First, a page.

[EM] Ranked Preference benefits

Juho juho4880 at yahoo.co.uk
Wed Nov 1 15:07:35 PST 2006

```Ranked Preferences adds strength of preferences to the flat
preferences of Condorcet methods. Here are some examples in which
this increased expressiveness may be of use in practical elections.

All the examples deal with two big party candidates and one
compromise candidate. I'll call them R (Right), L (Left) and C
(Compromise, Centre) since that is the traditional setup.

With preference strengths it is possible to make a difference between
good and bad centrist candidates. Basic Condorcet methods are unable
to make that difference.

Example 1. Large party voters consider C better than the other large
party candidate, but not much.

45: L>>C>R
40: R>>C>L
15: C>L=R

Ranked Preferences elects L. (first round: L=-10, C=-70, R=-20;
second round: L=-10, R=-20)

Example 2. C is considered good by all voters.

45: L>C>>R
40: R>C>>L
15: C>L=R

Ranked Preferences elects C. (first round: L=-10, C=+100, R=-20;
second round: L=-10, C=+10)

Example 3. C is ideologically close to R and distant from L.

45: L>>C>R
40: R>C>>L
15: C>L=R

Ranked Preferences elects C. (first round: L=-10, C=+10, R=-20;
second round: L=-10, C=+10)

C would have won also if C voters had voted 15: C>R>>L. (as would be
natural if C and R are ideologically close to each others) (first
round: L=-10, C=+10, R=+10; second round: C=+10, R=-20)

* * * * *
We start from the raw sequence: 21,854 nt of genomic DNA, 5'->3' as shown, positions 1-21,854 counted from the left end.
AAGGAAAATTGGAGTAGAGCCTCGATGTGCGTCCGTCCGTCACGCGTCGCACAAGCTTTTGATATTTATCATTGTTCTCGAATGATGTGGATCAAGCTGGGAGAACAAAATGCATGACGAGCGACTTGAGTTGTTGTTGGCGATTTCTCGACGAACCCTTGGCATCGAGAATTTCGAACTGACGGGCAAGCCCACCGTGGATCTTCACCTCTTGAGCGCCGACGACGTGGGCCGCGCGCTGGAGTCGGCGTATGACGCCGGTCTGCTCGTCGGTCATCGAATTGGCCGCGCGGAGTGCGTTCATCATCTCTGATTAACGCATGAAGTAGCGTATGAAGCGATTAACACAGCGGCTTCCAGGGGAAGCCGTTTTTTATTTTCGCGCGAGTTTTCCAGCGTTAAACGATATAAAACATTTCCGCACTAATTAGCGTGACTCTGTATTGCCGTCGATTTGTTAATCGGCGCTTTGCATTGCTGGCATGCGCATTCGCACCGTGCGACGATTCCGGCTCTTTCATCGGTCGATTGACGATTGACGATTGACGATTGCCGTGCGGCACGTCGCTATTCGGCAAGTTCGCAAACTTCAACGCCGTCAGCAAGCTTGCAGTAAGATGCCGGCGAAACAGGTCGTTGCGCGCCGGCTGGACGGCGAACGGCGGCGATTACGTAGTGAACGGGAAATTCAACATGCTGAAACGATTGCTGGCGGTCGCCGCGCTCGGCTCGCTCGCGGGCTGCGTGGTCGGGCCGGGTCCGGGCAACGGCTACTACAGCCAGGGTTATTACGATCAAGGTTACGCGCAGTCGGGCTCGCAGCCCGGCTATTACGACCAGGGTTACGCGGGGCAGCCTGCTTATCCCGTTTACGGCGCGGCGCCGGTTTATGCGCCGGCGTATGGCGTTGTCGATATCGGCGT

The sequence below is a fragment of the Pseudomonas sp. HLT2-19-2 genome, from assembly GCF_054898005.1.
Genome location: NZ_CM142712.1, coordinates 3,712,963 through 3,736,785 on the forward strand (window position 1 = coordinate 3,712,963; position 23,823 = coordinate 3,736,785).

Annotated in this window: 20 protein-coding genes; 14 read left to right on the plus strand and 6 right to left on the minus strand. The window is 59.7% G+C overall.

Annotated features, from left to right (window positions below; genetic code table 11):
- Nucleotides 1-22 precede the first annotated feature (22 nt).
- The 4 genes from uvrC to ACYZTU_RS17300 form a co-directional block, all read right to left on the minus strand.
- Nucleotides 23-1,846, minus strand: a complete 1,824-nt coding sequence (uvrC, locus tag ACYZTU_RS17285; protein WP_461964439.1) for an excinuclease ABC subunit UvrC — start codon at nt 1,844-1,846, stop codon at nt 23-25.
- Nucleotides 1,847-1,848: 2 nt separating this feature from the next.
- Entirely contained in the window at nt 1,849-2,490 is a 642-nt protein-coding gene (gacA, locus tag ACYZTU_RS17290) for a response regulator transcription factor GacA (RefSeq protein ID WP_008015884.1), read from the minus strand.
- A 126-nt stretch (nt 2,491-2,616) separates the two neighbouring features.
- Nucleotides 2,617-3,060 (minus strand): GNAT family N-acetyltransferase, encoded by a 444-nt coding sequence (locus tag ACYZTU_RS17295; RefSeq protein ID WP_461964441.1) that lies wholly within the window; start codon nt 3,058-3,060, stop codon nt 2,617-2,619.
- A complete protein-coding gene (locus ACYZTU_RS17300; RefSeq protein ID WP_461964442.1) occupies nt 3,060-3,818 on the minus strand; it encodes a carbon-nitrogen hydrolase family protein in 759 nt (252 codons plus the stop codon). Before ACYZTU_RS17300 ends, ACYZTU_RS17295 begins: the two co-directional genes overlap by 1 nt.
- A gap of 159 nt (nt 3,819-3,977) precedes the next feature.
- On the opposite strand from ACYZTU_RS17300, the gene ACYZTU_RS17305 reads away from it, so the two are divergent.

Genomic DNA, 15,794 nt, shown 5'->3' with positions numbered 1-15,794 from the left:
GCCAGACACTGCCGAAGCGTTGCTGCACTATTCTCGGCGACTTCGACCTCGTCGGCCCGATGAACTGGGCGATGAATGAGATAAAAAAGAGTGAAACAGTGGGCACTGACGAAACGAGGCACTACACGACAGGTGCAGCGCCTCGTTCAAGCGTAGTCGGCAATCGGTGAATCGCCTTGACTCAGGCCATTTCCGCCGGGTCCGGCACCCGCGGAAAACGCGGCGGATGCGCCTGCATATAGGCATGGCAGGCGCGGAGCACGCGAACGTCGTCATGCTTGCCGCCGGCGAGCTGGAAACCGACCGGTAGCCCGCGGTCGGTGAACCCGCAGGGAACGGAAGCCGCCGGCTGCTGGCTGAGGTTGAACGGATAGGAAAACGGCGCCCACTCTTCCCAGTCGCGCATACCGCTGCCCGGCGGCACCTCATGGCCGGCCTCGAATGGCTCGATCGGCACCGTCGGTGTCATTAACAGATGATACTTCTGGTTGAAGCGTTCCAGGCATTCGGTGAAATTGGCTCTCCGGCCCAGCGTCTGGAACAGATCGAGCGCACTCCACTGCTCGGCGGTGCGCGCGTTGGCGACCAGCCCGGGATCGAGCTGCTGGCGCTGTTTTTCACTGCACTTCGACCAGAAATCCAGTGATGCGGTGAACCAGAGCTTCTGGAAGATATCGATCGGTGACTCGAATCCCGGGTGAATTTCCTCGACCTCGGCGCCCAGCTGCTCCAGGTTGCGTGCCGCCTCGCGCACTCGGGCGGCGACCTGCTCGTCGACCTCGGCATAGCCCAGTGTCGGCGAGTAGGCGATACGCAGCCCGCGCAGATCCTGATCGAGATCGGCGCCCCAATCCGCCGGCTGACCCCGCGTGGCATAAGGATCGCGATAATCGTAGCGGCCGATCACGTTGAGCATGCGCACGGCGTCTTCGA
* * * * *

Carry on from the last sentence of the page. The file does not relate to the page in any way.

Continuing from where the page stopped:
Example 4. Some of the large party voters think C is good but
majority of them think C is no good.

15: L>C>>R
30: L>>C>R
14: R>C>>L
26: R>>C>L
15: C>L=R

Ranked Preferences elects L. C loses to it marginally at the second
round. (first round: L=-10, C=-12, R=-20; second round: L=-10, C=-12)

Basic Condorcet compatible methods would have elected C in all of the
examples. This kind of situations are quite typical in real
elections, and therefore these differences are worth a study.
Preference strength information makes it possible to separate
different kind of compromise candidates from each others. There are
also other methods that are in theory able to make the difference,
e.g. Range. But since Range tends to approximate Approval in
competitive elections it may not be that useful in competitive
elections.

Are there other known methods that would be able to do this (in
competitive elections)? There could be e.g. some hybrid Condorcet +
Approval cutoff methods doing something similar.

Note that in examples 1 and 4 above Ranked Preferences did not
respect the Condorcet criterion. That can be justified when
preference strengths are known.

Juho Laatu

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